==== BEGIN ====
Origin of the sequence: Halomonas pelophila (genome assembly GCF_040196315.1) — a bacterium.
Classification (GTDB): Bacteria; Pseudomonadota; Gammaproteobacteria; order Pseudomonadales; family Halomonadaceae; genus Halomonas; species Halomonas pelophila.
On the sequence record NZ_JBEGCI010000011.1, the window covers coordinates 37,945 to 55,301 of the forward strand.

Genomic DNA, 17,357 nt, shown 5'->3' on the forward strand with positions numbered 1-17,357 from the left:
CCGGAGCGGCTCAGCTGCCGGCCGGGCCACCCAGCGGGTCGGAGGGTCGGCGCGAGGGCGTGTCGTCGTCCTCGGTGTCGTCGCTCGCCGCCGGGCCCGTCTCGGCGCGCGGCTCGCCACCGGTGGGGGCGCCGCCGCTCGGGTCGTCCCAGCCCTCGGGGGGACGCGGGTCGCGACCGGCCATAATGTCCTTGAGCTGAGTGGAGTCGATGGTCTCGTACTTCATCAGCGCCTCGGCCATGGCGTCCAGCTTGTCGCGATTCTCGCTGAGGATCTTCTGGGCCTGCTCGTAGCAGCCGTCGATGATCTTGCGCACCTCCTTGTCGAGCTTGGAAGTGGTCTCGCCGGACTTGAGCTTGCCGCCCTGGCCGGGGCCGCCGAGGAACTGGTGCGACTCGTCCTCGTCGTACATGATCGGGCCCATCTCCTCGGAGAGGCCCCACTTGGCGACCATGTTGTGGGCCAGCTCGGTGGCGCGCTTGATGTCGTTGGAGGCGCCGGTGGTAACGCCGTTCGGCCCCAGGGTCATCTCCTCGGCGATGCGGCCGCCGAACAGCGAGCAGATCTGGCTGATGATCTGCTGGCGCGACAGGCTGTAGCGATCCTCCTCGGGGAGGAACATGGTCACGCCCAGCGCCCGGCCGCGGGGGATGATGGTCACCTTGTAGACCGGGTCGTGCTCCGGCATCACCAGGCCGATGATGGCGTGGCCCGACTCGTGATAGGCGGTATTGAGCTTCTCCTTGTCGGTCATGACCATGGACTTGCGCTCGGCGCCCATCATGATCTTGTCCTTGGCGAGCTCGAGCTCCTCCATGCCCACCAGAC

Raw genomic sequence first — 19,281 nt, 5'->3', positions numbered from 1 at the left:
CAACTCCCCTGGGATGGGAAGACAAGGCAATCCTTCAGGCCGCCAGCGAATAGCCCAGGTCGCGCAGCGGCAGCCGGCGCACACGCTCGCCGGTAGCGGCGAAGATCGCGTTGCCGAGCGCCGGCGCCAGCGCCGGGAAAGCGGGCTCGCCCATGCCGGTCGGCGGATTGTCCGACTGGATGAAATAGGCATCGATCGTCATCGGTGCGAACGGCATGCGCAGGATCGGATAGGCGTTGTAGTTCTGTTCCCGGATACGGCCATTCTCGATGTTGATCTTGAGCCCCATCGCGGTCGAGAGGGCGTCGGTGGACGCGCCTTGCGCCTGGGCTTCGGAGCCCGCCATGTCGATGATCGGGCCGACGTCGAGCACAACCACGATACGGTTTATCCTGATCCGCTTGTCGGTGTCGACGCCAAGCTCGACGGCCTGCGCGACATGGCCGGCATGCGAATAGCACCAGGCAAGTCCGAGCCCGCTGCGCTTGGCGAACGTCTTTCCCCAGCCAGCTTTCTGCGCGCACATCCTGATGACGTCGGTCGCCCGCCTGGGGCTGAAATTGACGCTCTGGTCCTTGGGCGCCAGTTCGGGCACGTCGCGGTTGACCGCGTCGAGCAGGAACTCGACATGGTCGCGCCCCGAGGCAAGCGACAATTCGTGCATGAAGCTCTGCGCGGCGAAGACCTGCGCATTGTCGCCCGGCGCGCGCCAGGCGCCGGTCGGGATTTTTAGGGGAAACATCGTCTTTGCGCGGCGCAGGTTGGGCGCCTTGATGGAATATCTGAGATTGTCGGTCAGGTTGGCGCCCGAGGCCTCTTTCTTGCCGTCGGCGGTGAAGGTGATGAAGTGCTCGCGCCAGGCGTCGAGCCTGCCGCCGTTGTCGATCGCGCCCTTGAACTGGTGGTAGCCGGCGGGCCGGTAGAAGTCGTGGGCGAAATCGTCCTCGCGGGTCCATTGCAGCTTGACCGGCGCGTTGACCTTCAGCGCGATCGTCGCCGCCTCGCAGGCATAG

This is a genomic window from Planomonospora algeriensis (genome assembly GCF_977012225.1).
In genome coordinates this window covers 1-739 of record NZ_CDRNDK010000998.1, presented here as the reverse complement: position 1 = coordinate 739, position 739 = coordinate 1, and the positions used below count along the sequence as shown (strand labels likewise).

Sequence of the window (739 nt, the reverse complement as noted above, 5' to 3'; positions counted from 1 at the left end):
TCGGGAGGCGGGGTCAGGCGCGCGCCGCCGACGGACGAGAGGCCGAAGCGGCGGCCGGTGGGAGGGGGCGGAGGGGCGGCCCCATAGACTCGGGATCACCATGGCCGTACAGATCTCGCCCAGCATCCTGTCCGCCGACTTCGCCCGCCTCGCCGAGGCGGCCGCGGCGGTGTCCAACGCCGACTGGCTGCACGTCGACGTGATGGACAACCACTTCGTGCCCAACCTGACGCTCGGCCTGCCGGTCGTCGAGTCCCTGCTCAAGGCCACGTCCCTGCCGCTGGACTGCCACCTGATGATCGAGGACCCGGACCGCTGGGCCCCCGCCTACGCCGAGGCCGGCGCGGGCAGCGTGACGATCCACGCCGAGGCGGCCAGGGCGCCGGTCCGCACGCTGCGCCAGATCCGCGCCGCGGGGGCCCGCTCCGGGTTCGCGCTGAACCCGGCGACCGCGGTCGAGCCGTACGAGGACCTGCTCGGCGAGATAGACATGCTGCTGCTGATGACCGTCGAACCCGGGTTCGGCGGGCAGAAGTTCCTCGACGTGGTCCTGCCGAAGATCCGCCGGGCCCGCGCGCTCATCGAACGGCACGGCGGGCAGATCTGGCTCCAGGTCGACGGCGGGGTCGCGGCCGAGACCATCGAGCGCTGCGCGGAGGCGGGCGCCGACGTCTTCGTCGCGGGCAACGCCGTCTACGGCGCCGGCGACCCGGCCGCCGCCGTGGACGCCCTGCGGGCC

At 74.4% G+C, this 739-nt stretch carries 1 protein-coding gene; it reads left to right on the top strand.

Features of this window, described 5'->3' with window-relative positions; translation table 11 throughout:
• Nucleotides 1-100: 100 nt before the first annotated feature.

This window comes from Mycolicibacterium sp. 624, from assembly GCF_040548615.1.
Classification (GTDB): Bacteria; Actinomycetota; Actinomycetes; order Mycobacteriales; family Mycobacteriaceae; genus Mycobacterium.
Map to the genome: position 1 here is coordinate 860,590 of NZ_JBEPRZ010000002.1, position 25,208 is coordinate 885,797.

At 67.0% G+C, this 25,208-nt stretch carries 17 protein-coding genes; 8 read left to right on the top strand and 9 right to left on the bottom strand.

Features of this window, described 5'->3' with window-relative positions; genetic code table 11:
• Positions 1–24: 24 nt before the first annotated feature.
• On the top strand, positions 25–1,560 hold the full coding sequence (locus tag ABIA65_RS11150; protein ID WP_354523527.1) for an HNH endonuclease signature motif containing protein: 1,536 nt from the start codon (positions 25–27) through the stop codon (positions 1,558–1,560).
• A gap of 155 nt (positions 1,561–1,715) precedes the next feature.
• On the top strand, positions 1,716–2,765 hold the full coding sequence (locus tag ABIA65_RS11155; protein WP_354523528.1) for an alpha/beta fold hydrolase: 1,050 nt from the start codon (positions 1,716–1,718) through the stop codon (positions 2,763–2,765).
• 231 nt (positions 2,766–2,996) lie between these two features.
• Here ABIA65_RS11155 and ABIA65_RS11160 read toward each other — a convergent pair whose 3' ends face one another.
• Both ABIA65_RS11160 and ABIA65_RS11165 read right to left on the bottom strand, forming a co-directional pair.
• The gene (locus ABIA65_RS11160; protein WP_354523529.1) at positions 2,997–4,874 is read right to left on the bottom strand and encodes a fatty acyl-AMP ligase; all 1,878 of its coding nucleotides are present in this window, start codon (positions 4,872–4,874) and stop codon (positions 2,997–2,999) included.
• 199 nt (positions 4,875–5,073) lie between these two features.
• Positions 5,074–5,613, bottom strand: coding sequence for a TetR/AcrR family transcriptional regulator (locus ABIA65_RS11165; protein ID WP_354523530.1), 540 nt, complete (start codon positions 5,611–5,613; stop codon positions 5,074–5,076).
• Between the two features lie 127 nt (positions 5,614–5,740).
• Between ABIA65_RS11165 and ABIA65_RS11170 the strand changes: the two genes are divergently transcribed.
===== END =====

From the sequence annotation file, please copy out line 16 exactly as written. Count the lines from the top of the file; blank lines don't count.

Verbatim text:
Classification (GTDB): Bacteria; Actinomycetota; Actinomycetes; order Mycobacteriales; family Mycobacteriaceae; genus Mycobacterium.